Home > Main Blog - General > Boots thanks their staff for years of loyal service.

Boots thanks their staff for years of loyal service.

Boots is a large, mainly pharmacy chain in the United Kingdom.

It employs 75,000 people in stores throughout the United Kingdom. A great proportion of those make very little above minimum wage. Of the 75,000 employed, 15,000 are in the Final Salary Pensions Scheme.

As a result of a relatively static stock market from 2000 and various tax changes many Pension funds in the UK fell in to the red. In response, Companies closed these schemes to new employees. The pension you would get would depend heavily on the value of the stock exchange. Boots closed theirs in 2000, 20% of the workforce as it now stands remain in that final salary scheme. They were loyal employees to the Company.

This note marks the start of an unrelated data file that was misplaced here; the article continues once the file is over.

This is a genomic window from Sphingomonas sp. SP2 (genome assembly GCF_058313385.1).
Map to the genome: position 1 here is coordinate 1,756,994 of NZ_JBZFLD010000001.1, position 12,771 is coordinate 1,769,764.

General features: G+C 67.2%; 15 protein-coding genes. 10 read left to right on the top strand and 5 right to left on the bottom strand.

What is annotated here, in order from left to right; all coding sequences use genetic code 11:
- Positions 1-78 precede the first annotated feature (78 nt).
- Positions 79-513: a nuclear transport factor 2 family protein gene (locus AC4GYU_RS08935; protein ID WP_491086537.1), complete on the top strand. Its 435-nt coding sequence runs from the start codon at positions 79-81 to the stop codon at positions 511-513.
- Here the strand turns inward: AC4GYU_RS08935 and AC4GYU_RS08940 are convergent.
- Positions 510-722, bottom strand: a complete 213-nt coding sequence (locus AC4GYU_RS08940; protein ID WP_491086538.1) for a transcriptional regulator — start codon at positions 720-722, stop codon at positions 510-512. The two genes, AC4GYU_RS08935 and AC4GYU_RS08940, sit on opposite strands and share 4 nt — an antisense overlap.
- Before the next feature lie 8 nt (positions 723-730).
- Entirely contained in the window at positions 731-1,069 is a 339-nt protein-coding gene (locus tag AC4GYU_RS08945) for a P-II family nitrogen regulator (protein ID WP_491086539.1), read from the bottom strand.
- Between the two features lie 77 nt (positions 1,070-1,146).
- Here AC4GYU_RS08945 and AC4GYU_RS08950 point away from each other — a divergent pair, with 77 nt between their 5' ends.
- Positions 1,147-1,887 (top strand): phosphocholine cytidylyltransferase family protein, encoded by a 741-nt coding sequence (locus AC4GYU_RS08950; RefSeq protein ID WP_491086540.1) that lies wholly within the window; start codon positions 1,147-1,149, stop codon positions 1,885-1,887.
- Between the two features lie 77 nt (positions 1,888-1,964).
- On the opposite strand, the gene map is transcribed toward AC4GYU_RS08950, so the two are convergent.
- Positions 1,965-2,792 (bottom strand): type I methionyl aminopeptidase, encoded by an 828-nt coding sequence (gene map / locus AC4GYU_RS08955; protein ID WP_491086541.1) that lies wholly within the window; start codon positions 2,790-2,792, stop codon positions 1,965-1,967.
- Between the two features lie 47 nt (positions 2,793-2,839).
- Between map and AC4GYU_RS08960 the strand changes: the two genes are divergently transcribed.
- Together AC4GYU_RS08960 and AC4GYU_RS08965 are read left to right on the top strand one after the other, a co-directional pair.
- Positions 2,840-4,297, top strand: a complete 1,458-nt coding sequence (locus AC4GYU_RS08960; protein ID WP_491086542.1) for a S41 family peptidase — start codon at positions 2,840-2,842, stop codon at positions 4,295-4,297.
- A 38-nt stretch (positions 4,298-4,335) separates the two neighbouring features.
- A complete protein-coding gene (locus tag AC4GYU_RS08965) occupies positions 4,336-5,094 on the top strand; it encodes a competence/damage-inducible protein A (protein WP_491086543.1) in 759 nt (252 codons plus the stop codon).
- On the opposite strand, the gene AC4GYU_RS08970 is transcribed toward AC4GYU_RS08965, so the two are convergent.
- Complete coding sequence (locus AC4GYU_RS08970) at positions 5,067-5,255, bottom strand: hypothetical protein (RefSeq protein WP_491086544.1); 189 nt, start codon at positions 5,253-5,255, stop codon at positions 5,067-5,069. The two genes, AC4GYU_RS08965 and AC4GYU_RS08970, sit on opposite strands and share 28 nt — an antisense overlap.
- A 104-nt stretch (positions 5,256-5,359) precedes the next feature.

Alliance Boots was bought by private equity firm Kohlberg Kravis Roberts (KKR) and Stefano Pessina, now executive chairman, for £11bn in June 2007, in the biggest ever leveraged buyout in Europe.

The first announcement of their new boss was to announce the end of the final salary scheme and complete transfer of all those long term staff to investment fund pensions. Many will have no ability to develop a decent pension in the few years they have available before retirement.

This they argue is to provide better motivate staff.

Their new boss is a former Halifax Bank of Scotland fat cat Andy Hornby. The 43-year-old lost his job after the bank’s disastrous takeover by Lloyds but had already built up a £240,000-a-year pension.

The pension fund is £188 million in surplus. Despite the recession, trading profit climbed 11.6% to £953m, as at May 2009 but a large chunk of that was absorbed by finance costs of £705m, on sales of £20 billion.

What a great thank you to staff for years of loyalty.

Categories: Main Blog - General
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